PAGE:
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A few of my thoughts are this, based on my own case scenario...

I want to be a cinematographer. I wanted to begin learning and shooting immediately. It's much cheaper to begin learning, making mistakes and being able to shoot a lot, on DV, rather than film. I'm interested in both technologies, and I definitely want to shoot film as well at some point. If I were preparing to shoot a feature, I would want to shoot on film if I could help it, probably S16mm, and I would want to work with someone who knows how to shoot and light.
Film and video have looks that distinguish them from one another. If I were wanting to project my piece, I would want to shoot on film. If I were going strictly to tv, I would consider both media. Because my main ambition these days is to learn and grow a cameraman and dp, owning makes more sense to me. If I had a piece scripted and pretty much ready to shoot, I would seriously consider renting.
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Old December 18th, 2004, 06:07 PM   #11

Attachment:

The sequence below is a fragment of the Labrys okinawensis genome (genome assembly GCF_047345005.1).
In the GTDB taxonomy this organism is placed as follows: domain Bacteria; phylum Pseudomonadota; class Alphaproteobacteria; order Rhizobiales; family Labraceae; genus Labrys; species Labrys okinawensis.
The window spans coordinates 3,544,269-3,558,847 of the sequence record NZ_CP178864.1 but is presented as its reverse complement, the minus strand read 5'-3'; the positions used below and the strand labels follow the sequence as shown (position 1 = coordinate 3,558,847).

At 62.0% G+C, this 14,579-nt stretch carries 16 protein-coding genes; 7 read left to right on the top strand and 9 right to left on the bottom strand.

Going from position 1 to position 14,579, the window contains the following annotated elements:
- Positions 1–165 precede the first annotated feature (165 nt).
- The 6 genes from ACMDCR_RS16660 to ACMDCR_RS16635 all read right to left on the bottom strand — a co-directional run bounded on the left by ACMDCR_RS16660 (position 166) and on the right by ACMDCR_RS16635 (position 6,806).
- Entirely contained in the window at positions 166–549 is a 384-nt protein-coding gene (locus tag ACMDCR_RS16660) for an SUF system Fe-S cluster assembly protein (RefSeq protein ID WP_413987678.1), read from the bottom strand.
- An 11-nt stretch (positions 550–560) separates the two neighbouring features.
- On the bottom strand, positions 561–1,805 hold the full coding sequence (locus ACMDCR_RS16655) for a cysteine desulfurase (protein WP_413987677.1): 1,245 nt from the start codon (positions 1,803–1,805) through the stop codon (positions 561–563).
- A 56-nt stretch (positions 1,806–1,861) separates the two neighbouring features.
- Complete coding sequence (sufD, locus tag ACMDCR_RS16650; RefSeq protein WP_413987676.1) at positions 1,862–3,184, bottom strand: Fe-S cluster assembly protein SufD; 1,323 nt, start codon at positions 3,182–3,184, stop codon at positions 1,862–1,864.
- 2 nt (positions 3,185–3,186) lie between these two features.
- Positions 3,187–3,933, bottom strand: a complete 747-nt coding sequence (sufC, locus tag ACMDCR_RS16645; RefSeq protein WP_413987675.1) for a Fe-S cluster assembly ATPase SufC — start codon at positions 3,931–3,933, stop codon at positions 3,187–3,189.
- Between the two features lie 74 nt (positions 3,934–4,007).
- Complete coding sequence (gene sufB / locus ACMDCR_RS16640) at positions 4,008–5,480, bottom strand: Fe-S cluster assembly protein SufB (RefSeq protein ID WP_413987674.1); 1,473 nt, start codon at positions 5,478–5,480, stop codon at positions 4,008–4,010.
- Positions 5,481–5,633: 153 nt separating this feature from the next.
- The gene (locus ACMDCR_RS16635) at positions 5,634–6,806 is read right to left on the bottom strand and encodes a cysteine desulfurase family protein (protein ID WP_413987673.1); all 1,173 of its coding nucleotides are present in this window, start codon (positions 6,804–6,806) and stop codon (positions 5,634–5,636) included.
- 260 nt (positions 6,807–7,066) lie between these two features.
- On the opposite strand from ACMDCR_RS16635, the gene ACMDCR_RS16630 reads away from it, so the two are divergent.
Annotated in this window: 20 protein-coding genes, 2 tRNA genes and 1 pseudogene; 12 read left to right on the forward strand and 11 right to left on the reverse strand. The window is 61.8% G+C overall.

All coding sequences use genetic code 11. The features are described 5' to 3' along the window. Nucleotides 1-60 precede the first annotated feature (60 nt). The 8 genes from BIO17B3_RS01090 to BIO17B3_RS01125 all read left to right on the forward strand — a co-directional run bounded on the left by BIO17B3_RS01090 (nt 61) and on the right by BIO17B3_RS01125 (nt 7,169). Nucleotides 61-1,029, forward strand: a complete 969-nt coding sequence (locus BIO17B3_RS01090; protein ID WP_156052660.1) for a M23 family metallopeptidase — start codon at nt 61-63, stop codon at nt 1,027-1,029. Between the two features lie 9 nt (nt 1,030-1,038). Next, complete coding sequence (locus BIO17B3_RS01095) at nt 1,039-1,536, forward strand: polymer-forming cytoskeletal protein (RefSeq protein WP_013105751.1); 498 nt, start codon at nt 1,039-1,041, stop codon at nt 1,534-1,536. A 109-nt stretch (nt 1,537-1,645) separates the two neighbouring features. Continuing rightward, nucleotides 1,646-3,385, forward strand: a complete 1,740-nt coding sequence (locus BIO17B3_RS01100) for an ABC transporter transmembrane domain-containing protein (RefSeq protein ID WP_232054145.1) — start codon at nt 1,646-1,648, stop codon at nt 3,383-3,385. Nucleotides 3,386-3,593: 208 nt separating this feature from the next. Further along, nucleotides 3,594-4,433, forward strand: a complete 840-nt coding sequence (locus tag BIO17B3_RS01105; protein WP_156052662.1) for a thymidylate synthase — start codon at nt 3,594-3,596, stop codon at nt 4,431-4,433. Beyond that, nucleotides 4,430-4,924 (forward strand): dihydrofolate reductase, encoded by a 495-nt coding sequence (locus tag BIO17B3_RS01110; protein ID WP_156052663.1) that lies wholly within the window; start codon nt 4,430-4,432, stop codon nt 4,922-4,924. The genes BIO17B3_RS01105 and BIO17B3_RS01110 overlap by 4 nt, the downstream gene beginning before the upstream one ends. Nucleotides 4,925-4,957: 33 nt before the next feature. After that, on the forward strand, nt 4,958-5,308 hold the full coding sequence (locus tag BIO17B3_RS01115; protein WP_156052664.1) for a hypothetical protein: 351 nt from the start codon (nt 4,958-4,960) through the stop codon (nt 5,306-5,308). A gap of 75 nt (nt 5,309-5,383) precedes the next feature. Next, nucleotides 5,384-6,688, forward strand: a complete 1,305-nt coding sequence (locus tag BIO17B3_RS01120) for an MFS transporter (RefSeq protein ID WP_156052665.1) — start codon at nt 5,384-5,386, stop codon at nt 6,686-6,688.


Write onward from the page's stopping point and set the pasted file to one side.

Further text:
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<<<-- Originally posted by Richard Alvarez : Jesse wrote -
"If you're going to shoot film, and then drop it into an NLE for editing, you might as well just get the DVX100, shoot in 24p mode. and cut out the film stuff altogether."

Well, I don't know that I would say "Might as well" in that case, since shooting on film, telecine and edit on computer is the standard workflow these days. It's the way all features are cut, and the way most indy's are cut as well. (Though I enjoy cutting on a flatbed, or even an upright!)
-->>>

The reason I said to forget about film altogether is that Shane said he wants to create 5 to 20 minute finished filmsl; not features. If you want to learn "film"making, go film all the way on these short endeavors. If you're just gonna finish it in DV, what do you need a 35mm (or even S16) print for? This is what the DVX was made for. It's a short. The best it will do is make festivals, TV, or video release in which case a film print isn't necessary.

In the case of shorts, shoot film becuase you want to finish in film and show it that way...or shoot DV. This is just my opinion.